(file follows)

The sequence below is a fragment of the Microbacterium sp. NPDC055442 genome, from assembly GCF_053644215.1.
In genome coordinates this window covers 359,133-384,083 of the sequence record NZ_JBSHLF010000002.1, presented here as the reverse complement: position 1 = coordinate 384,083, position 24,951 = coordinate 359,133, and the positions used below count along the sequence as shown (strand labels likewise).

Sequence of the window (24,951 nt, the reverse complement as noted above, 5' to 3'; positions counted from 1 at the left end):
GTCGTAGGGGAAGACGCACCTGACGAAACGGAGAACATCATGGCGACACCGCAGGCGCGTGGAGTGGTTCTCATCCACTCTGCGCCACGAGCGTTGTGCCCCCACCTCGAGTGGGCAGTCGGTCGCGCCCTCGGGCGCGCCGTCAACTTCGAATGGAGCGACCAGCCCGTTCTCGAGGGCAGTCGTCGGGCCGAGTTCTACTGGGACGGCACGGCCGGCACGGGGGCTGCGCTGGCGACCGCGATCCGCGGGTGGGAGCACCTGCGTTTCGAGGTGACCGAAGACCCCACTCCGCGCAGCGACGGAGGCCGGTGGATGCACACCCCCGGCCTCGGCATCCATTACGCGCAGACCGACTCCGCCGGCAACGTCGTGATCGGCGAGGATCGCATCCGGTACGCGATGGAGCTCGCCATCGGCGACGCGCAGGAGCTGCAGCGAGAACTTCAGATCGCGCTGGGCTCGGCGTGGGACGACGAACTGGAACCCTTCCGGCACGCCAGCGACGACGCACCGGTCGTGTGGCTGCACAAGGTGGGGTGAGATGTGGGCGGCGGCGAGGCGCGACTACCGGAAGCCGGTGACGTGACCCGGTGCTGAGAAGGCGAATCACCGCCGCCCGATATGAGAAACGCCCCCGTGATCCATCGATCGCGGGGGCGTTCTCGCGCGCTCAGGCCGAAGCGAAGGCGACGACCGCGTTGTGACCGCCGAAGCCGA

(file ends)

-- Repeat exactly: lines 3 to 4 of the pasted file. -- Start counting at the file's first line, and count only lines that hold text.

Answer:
Sequence of the window (24,951 nt, the reverse complement as noted above, 5' to 3'; positions counted from 1 at the left end):
GTCGTAGGGGAAGACGCACCTGACGAAACGGAGAACATCATGGCGACACCGCAGGCGCGTGGAGTGGTTCTCATCCACTCTGCGCCACGAGCGTTGTGCCCCCACCTCGAGTGGGCAGTCGGTCGCGCCCTCGGGCGCGCCGTCAACTTCGAATGGAGCGACCAGCCCGTTCTCGAGGGCAGTCGTCGGGCCGAGTTCTACTGGGACGGCACGGCCGGCACGGGGGCTGCGCTGGCGACCGCGATCCGCGGGTGGGAGCACCTGCGTTTCGAGGTGACCGAAGACCCCACTCCGCGCAGCGACGGAGGCCGGTGGATGCACACCCCCGGCCTCGGCATCCATTACGCGCAGACCGACTCCGCCGGCAACGTCGTGATCGGCGAGGATCGCATCCGGTACGCGATGGAGCTCGCCATCGGCGACGCGCAGGAGCTGCAGCGAGAACTTCAGATCGCGCTGGGCTCGGCGTGGGACGACGAACTGGAACCCTTCCGGCACGCCAGCGACGACGCACCGGTCGTGTGGCTGCACAAGGTGGGGTGAGATGTGGGCGGCGGCGAGGCGCGACTACCGGAAGCCGGTGACGTGACCCGGTGCTGAGAAGGCGAATCACCGCCGCCCGATATGAGAAACGCCCCCGTGATCCATCGATCGCGGGGGCGTTCTCGCGCGCTCAGGCCGAAGCGAAGGCGACGACCGCGTTGTGACCGCCGAAGCCGA